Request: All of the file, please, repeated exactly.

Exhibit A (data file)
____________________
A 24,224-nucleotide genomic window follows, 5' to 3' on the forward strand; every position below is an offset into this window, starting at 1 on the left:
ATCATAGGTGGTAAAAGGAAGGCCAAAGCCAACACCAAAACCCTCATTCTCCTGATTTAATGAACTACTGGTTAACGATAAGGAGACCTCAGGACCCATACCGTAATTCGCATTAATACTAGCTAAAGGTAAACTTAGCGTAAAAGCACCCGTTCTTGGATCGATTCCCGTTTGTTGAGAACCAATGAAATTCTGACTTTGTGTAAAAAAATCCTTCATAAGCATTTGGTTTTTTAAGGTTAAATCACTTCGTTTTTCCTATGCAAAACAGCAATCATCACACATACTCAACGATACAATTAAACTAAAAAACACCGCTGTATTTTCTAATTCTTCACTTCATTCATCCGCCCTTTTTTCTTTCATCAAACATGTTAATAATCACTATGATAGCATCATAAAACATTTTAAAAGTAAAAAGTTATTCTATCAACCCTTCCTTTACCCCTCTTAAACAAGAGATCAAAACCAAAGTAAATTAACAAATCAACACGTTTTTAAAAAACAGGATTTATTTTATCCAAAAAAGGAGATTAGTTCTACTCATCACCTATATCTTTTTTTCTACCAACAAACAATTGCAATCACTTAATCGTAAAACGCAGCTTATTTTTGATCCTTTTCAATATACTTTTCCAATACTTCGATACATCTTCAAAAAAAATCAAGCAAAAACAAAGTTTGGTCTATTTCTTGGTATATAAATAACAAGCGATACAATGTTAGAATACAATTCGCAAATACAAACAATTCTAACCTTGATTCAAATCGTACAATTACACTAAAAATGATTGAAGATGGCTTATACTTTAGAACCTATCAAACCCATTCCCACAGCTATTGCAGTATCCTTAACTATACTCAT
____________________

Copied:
A 24,224-nucleotide genomic window follows, 5' to 3' on the forward strand; every position below is an offset into this window, starting at 1 on the left:
ATCATAGGTGGTAAAAGGAAGGCCAAAGCCAACACCAAAACCCTCATTCTCCTGATTTAATGAACTACTGGTTAACGATAAGGAGACCTCAGGACCCATACCGTAATTCGCATTAATACTAGCTAAAGGTAAACTTAGCGTAAAAGCACCCGTTCTTGGATCGATTCCCGTTTGTTGAGAACCAATGAAATTCTGACTTTGTGTAAAAAAATCCTTCATAAGCATTTGGTTTTTTAAGGTTAAATCACTTCGTTTTTCCTATGCAAAACAGCAATCATCACACATACTCAACGATACAATTAAACTAAAAAACACCGCTGTATTTTCTAATTCTTCACTTCATTCATCCGCCCTTTTTTCTTTCATCAAACATGTTAATAATCACTATGATAGCATCATAAAACATTTTAAAAGTAAAAAGTTATTCTATCAACCCTTCCTTTACCCCTCTTAAACAAGAGATCAAAACCAAAGTAAATTAACAAATCAACACGTTTTTAAAAAACAGGATTTATTTTATCCAAAAAAGGAGATTAGTTCTACTCATCACCTATATCTTTTTTTCTACCAACAAACAATTGCAATCACTTAATCGTAAAACGCAGCTTATTTTTGATCCTTTTCAATATACTTTTCCAATACTTCGATACATCTTCAAAAAAAATCAAGCAAAAACAAAGTTTGGTCTATTTCTTGGTATATAAATAACAAGCGATACAATGTTAGAATACAATTCGCAAATACAAACAATTCTAACCTTGATTCAAATCGTACAATTACACTAAAAATGATTGAAGATGGCTTATACTTTAGAACCTATCAAACCCATTCCCACAGCTATTGCAGTATCCTTAACTATACTCAT